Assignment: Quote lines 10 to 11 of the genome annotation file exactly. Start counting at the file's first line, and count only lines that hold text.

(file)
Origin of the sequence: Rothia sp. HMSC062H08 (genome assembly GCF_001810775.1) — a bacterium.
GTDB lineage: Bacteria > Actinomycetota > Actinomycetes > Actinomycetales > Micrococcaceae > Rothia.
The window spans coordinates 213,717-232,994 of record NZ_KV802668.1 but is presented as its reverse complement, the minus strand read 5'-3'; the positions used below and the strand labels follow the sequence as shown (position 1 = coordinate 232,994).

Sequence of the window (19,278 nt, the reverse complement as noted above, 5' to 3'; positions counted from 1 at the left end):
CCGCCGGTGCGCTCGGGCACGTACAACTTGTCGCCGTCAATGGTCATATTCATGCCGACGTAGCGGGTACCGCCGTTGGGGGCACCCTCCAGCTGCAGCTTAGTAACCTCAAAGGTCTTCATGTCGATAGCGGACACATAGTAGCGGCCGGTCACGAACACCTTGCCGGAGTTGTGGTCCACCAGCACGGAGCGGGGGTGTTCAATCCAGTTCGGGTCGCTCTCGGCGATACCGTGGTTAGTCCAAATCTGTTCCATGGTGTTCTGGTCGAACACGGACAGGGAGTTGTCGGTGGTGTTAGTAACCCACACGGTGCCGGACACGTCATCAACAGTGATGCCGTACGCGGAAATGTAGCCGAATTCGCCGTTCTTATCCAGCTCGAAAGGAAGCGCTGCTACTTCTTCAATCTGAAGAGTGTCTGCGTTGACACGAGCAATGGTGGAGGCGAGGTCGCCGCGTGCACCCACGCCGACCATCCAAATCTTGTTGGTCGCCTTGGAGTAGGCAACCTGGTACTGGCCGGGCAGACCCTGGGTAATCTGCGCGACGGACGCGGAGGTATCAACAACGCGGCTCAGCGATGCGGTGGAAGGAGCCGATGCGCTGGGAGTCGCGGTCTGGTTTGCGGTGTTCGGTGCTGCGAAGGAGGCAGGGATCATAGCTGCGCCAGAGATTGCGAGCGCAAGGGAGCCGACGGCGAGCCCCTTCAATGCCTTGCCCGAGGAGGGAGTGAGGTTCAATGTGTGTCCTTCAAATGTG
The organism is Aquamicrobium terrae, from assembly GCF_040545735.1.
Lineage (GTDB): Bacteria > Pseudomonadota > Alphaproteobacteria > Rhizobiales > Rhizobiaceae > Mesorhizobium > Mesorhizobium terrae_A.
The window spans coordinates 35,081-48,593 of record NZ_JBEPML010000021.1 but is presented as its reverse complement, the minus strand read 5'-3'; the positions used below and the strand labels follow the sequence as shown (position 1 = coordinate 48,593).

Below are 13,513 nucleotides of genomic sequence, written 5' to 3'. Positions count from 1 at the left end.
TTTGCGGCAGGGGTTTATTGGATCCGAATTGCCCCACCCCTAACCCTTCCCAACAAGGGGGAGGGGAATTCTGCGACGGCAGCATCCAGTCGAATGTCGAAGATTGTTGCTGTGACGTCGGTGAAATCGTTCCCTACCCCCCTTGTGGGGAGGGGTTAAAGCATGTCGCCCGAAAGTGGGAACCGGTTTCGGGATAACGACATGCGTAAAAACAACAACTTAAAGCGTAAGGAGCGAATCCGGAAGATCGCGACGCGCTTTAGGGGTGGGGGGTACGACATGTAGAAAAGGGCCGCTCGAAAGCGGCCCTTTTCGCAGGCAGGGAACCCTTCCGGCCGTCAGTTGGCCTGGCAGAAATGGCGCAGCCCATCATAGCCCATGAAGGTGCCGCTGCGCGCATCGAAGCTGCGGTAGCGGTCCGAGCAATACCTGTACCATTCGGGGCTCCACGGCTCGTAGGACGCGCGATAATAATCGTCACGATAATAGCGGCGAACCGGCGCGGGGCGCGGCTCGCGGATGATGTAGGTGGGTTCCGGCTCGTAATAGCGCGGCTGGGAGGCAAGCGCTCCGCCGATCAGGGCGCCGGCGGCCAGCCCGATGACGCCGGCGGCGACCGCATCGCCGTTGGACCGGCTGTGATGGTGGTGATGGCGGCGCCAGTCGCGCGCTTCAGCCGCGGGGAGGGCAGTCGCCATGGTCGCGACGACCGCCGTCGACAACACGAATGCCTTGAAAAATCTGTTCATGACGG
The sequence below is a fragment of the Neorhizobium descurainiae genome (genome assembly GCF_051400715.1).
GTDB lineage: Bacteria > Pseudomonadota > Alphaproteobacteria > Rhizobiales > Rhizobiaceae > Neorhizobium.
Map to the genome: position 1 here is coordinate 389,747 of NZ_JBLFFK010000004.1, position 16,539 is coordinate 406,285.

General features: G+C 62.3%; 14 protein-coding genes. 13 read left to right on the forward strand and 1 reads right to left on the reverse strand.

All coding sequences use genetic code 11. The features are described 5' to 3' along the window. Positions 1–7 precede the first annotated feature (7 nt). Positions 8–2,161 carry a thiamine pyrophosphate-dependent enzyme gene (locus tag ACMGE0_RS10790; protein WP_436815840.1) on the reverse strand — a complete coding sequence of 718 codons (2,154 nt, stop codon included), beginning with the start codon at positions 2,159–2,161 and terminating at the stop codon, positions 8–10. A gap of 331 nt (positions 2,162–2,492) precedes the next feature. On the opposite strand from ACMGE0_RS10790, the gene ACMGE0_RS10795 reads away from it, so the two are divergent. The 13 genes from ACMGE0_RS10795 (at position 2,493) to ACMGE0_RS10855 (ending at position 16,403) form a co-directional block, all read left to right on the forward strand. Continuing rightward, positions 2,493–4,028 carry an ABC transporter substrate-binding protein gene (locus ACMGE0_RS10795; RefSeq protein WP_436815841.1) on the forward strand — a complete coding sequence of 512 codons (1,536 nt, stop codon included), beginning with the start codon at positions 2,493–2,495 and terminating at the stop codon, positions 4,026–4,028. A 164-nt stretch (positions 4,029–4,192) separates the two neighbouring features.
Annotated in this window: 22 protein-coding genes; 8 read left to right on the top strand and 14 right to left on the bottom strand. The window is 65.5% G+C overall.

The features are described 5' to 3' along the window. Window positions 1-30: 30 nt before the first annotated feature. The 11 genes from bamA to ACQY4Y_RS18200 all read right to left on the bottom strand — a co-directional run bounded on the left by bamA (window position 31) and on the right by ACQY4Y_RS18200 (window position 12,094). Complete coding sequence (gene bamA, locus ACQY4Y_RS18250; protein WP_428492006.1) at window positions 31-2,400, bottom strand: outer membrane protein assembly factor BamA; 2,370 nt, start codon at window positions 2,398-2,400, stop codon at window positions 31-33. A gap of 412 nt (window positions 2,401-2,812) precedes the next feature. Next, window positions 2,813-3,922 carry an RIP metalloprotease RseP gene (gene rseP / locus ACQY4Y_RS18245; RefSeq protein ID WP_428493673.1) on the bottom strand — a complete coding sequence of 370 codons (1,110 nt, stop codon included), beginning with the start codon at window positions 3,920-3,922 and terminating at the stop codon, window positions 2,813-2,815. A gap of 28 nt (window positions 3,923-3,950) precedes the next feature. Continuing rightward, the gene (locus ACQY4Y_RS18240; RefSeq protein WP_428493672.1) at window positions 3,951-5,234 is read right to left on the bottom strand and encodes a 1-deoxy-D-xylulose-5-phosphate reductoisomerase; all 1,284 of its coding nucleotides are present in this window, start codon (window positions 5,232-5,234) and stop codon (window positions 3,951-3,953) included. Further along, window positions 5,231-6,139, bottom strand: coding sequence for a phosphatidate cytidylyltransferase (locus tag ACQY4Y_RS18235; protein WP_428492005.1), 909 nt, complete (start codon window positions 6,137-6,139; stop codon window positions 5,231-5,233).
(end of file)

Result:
TTTGCGGCAGGGGTTTATTGGATCCGAATTGCCCCACCCCTAACCCTTCCCAACAAGGGGGAGGGGAATTCTGCGACGGCAGCATCCAGTCGAATGTCGAAGATTGTTGCTGTGACGTCGGTGAAATCGTTCCCTACCCCCCTTGTGGGGAGGGGTTAAAGCATGTCGCCCGAAAGTGGGAACCGGTTTCGGGATAACGACATGCGTAAAAACAACAACTTAAAGCGTAAGGAGCGAATCCGGAAGATCGCGACGCGCTTTAGGGGTGGGGGGTACGACATGTAGAAAAGGGCCGCTCGAAAGCGGCCCTTTTCGCAGGCAGGGAACCCTTCCGGCCGTCAGTTGGCCTGGCAGAAATGGCGCAGCCCATCATAGCCCATGAAGGTGCCGCTGCGCGCATCGAAGCTGCGGTAGCGGTCCGAGCAATACCTGTACCATTCGGGGCTCCACGGCTCGTAGGACGCGCGATAATAATCGTCACGATAATAGCGGCGAACCGGCGCGGGGCGCGGCTCGCGGATGATGTAGGTGGGTTCCGGCTCGTAATAGCGCGGCTGGGAGGCAAGCGCTCCGCCGATCAGGGCGCCGGCGGCCAGCCCGATGACGCCGGCGGCGACCGCATCGCCGTTGGACCGGCTGTGATGGTGGTGATGGCGGCGCCAGTCGCGCGCTTCAGCCGCGGGGAGGGCAGTCGCCATGGTCGCGACGACCGCCGTCGACAACACGAATGCCTTGAAAAATCTGTTCATGACGG
The sequence below is a fragment of the Neorhizobium descurainiae genome (genome assembly GCF_051400715.1).